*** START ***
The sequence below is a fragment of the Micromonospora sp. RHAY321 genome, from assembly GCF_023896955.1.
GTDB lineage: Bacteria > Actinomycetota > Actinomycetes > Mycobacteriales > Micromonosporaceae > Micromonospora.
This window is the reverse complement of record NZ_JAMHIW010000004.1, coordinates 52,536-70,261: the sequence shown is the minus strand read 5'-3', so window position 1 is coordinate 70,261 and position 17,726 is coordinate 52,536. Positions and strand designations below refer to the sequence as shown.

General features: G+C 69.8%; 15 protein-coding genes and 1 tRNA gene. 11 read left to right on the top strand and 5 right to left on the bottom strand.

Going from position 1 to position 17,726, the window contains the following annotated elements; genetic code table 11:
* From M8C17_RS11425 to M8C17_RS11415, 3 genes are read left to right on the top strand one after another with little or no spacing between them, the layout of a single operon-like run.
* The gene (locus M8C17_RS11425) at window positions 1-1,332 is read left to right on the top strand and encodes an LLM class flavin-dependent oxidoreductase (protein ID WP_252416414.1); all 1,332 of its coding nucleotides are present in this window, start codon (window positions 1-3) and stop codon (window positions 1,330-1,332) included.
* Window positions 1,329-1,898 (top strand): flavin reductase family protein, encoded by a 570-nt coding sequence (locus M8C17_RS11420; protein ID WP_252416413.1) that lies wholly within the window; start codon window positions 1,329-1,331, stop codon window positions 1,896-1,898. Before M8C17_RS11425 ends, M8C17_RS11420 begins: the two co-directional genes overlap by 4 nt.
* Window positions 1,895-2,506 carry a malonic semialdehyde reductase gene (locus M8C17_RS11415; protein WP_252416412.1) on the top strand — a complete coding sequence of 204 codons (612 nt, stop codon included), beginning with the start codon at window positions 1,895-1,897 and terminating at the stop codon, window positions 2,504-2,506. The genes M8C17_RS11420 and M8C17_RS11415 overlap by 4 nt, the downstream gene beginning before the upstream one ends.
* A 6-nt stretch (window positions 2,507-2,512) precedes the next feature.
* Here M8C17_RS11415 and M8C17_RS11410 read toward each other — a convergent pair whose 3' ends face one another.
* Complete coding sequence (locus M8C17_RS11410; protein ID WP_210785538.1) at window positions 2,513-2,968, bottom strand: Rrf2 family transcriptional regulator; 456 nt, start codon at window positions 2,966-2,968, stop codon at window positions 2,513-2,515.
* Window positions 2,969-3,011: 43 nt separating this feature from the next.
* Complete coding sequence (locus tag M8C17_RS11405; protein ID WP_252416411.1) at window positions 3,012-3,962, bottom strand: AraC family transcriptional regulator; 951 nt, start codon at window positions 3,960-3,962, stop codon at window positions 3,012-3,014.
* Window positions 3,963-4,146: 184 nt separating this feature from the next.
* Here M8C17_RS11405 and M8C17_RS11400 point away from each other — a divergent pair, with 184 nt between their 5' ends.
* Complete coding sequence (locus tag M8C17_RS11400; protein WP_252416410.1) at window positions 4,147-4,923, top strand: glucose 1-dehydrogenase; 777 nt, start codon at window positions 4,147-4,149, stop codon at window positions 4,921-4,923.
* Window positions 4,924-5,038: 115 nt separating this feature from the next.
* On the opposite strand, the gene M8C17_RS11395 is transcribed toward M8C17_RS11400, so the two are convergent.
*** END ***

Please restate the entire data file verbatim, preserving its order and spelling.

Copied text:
The sequence below is a fragment of the Micromonospora sp. RHAY321 genome, from assembly GCF_023896955.1.
GTDB lineage: Bacteria > Actinomycetota > Actinomycetes > Mycobacteriales > Micromonosporaceae > Micromonospora.
This window is the reverse complement of record NZ_JAMHIW010000004.1, coordinates 52,536-70,261: the sequence shown is the minus strand read 5'-3', so window position 1 is coordinate 70,261 and position 17,726 is coordinate 52,536. Positions and strand designations below refer to the sequence as shown.

General features: G+C 69.8%; 15 protein-coding genes and 1 tRNA gene. 11 read left to right on the top strand and 5 right to left on the bottom strand.

Going from position 1 to position 17,726, the window contains the following annotated elements; genetic code table 11:
* From M8C17_RS11425 to M8C17_RS11415, 3 genes are read left to right on the top strand one after another with little or no spacing between them, the layout of a single operon-like run.
* The gene (locus M8C17_RS11425) at window positions 1-1,332 is read left to right on the top strand and encodes an LLM class flavin-dependent oxidoreductase (protein ID WP_252416414.1); all 1,332 of its coding nucleotides are present in this window, start codon (window positions 1-3) and stop codon (window positions 1,330-1,332) included.
* Window positions 1,329-1,898 (top strand): flavin reductase family protein, encoded by a 570-nt coding sequence (locus M8C17_RS11420; protein ID WP_252416413.1) that lies wholly within the window; start codon window positions 1,329-1,331, stop codon window positions 1,896-1,898. Before M8C17_RS11425 ends, M8C17_RS11420 begins: the two co-directional genes overlap by 4 nt.
* Window positions 1,895-2,506 carry a malonic semialdehyde reductase gene (locus M8C17_RS11415; protein WP_252416412.1) on the top strand — a complete coding sequence of 204 codons (612 nt, stop codon included), beginning with the start codon at window positions 1,895-1,897 and terminating at the stop codon, window positions 2,504-2,506. The genes M8C17_RS11420 and M8C17_RS11415 overlap by 4 nt, the downstream gene beginning before the upstream one ends.
* A 6-nt stretch (window positions 2,507-2,512) precedes the next feature.
* Here M8C17_RS11415 and M8C17_RS11410 read toward each other — a convergent pair whose 3' ends face one another.
* Complete coding sequence (locus M8C17_RS11410; protein ID WP_210785538.1) at window positions 2,513-2,968, bottom strand: Rrf2 family transcriptional regulator; 456 nt, start codon at window positions 2,966-2,968, stop codon at window positions 2,513-2,515.
* Window positions 2,969-3,011: 43 nt separating this feature from the next.
* Complete coding sequence (locus tag M8C17_RS11405; protein ID WP_252416411.1) at window positions 3,012-3,962, bottom strand: AraC family transcriptional regulator; 951 nt, start codon at window positions 3,960-3,962, stop codon at window positions 3,012-3,014.
* Window positions 3,963-4,146: 184 nt separating this feature from the next.
* Here M8C17_RS11405 and M8C17_RS11400 point away from each other — a divergent pair, with 184 nt between their 5' ends.
* Complete coding sequence (locus tag M8C17_RS11400; protein WP_252416410.1) at window positions 4,147-4,923, top strand: glucose 1-dehydrogenase; 777 nt, start codon at window positions 4,147-4,149, stop codon at window positions 4,921-4,923.
* Window positions 4,924-5,038: 115 nt separating this feature from the next.
* On the opposite strand, the gene M8C17_RS11395 is transcribed toward M8C17_RS11400, so the two are convergent.